books, Reading, Women Writers

Mary Volmer’s “Reliance, Illinois”

“[I]f it were profitable to fight injustice, then injustice would become as scarce as gold.”

Set in a small town during the Reconstruction Era, Mary Volmer’s “Reliance, Illinois” is a 61cny5XLh0L._SY344_BO1,204,203,200_novel of self-discovery and the assertion of feminine strength. Madelyn Branch and her mother Rebecca find themselves entering Reliance, Illinois in response to an advertisement placed in the “Matrimonial Times.” Rebecca, a savvy woman who has done whatever necessary to survive since finding herself pregnant at the age of 13, hopes to marry Lyman Dryfus, a man she has yet to meet and whom she intends to dupe by claiming her daughter as her orphaned younger sister. Madelyn grudgingly goes along with this plan.

Maddy’s relationship with her mother is relentlessly complicated. Jaded by the memory that her mother once abandoned her for several years after her birth, Maddy now justifiably feels betrayed once again, asked to participate in a deception which again strips her of her mother.

“Hate, that simple, stubbed toe of an emotion, which colors everything an explicable black and white, would have been so much easier than love. I loved her. Certainly not in the grateful, dependent manner I imagined girls were meant to love their mamas, but grudgingly, irrationally.”

Maddy, like so many daughters, loves and fears her mother; and, again like so many before her, the more she turns away from her mother, the more she finds herself understanding and, ultimately, emulating her.

Despite her prominent birthmark, which covers her from head to thigh on one whole side of her body, Maddy’s inner fire refuses to remain hidden. Unable to fade into the background as she sometimes wishes, her fighting spirit looms large and, incapable of biting her tongue, she tends to speak her mind no matter the consequences. How appropriate, then, that she is taken in by Miss Rose, daughter of the town’s founder and its most infamous resident.

“[Rose] was a radical, a nuisance, a countess, a blessing, a madam, a suffragette. All of these things, and none of them.”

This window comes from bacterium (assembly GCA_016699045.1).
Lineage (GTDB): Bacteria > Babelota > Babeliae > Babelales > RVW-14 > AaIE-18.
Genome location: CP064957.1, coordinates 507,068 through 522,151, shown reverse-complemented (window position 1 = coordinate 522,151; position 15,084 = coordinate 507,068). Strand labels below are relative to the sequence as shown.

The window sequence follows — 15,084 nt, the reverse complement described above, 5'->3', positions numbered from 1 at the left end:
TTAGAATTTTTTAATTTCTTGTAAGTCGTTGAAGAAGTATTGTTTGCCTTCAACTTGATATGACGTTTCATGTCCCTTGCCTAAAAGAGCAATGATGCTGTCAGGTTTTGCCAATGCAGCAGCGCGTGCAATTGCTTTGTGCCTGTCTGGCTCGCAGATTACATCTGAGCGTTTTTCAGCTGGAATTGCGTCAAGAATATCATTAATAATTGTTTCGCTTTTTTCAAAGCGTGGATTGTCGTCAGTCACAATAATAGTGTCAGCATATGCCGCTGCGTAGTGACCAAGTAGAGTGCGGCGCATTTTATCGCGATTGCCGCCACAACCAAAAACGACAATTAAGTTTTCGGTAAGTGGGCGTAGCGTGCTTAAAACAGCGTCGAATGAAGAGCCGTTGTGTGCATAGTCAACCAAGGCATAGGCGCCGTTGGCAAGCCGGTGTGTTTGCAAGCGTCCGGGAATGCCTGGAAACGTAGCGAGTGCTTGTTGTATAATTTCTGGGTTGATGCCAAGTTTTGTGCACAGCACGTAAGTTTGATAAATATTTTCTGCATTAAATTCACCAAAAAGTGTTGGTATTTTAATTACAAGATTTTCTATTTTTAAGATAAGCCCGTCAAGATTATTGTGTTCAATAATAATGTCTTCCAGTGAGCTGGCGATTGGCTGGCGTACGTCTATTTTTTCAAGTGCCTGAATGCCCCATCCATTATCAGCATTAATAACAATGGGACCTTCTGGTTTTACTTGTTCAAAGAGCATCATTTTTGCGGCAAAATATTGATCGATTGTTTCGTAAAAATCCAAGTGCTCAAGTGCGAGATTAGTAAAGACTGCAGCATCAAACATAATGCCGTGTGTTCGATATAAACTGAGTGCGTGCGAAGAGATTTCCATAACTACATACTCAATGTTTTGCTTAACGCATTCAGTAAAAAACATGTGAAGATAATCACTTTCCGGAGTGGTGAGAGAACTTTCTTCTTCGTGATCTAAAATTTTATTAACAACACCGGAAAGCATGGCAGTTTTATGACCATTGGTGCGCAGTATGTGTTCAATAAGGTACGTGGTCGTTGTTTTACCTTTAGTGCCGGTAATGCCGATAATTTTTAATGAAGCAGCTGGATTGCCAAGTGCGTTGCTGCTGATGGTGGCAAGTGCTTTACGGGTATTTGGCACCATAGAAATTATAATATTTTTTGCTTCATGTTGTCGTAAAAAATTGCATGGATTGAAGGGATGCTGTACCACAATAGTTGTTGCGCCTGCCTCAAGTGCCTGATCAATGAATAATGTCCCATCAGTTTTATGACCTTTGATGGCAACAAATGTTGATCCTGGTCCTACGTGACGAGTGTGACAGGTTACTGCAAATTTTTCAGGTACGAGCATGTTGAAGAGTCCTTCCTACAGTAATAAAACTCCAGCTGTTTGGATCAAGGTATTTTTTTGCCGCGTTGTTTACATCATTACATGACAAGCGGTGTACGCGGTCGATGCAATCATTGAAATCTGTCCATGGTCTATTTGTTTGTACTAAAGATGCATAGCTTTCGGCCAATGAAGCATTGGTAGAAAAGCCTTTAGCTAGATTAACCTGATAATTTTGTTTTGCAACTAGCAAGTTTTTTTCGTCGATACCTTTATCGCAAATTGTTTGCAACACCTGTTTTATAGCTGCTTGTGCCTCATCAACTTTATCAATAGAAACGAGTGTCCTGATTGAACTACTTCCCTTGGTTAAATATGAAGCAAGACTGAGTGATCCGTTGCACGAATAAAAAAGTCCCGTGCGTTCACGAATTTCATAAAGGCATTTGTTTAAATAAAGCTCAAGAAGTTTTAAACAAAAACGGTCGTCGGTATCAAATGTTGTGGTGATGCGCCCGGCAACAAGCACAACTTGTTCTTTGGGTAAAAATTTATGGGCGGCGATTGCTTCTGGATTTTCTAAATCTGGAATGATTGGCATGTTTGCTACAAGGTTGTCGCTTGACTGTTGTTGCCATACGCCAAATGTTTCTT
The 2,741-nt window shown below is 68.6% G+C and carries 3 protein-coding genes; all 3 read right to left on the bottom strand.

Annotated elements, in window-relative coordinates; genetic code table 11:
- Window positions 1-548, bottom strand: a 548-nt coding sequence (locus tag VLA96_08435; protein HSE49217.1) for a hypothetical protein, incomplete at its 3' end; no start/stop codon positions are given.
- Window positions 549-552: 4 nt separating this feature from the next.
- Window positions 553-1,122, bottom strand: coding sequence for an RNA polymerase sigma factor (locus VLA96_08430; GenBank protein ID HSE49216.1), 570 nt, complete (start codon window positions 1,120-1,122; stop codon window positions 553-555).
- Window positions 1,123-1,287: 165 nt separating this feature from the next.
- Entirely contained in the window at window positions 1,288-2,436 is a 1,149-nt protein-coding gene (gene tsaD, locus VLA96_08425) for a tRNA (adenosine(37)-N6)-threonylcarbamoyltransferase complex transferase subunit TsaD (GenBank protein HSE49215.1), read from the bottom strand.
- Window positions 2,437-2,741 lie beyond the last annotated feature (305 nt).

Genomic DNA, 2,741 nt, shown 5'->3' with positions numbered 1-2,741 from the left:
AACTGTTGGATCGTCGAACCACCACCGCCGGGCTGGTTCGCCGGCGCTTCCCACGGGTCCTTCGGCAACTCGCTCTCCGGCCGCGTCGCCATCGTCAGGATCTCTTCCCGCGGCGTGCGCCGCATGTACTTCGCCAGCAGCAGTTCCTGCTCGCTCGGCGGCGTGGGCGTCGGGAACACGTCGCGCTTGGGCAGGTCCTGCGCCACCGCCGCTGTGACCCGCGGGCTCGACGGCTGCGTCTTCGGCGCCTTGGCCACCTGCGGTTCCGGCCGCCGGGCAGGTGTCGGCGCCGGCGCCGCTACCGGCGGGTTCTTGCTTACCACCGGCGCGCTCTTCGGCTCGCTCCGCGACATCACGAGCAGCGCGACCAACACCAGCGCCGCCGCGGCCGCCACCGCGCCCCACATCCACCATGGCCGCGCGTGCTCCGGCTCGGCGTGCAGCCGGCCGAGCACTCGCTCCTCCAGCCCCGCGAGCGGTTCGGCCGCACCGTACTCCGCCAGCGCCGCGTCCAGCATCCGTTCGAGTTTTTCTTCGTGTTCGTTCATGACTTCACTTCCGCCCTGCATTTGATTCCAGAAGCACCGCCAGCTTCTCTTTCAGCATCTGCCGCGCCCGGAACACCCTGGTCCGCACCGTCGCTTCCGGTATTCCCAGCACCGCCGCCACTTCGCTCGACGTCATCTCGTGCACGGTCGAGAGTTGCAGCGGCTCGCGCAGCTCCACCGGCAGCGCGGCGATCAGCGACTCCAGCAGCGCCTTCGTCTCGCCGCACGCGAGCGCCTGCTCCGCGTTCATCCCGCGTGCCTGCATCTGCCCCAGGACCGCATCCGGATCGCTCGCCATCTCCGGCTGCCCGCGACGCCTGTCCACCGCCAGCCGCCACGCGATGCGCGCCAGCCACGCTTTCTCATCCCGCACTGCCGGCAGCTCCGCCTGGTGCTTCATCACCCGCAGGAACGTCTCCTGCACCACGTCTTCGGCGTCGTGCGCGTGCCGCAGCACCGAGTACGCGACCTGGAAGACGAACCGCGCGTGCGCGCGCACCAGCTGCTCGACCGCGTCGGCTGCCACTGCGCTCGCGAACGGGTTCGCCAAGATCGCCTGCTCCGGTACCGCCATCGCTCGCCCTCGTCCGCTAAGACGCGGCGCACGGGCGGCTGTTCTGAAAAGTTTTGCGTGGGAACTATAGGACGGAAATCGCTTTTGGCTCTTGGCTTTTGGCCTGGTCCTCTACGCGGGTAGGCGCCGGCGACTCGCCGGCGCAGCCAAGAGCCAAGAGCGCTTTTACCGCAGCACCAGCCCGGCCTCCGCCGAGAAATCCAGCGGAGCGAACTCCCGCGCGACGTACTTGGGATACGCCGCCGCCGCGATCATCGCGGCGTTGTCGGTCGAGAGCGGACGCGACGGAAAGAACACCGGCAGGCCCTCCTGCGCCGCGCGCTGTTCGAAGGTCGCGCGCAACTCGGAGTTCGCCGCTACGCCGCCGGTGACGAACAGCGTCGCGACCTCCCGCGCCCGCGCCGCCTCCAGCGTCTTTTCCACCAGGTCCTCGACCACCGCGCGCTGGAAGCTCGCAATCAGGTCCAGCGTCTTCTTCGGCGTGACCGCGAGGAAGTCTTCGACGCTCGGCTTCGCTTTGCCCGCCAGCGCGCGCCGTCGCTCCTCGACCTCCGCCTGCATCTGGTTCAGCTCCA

Miss Rose seethes underneath her composed, “ladylike” facade. Rose schemes and plans for the betterment of women. Feeling that she and others like her were duped into delaying the fight for women’s rights in order to fight against slavery, now that slavery has been abolished, she is adamant that the fight for women’s rights be promptly and effectively resumed. Though her motives are frequently deceptive and often self-serving, she is, at heart, a true feminist unafraid to speak her mind.

“‘What else but a slave would you call a man with no right to represent his own wishes, to develop his God-given abilities, or to support himself by his own merit? What do you call a man with no right to govern the functions of his own body? I have described…the American Woman.”

Under Rose’s and her companion Mrs. French’s tutelage, Maddy is tumbled like a rough quarry stone, her sharp edges smoothed while her essence is polished until it shines through. She taps unsuspected depths of strength and knowledge, eventually embodying the feminism her mentors aspire to.

Despite its historical setting, “Reliance, Illinois” reads with a pace and sensibility that resonates for the modern reader. Though the mass of the story takes place between 1874 and 1876, it is an apt allegory for today, for the struggles women still face the world over for freedom and equality. Its messages are not subtle, but they are also not sanctimonious nor overbearing. Mary Volmer’s novel is wrought with precision and grace. “Reliance, Illinois” is a shining example of the importance of women’s voices and the beauty of their craft.

Thank you to Soho Press for the complimentary  review copy.






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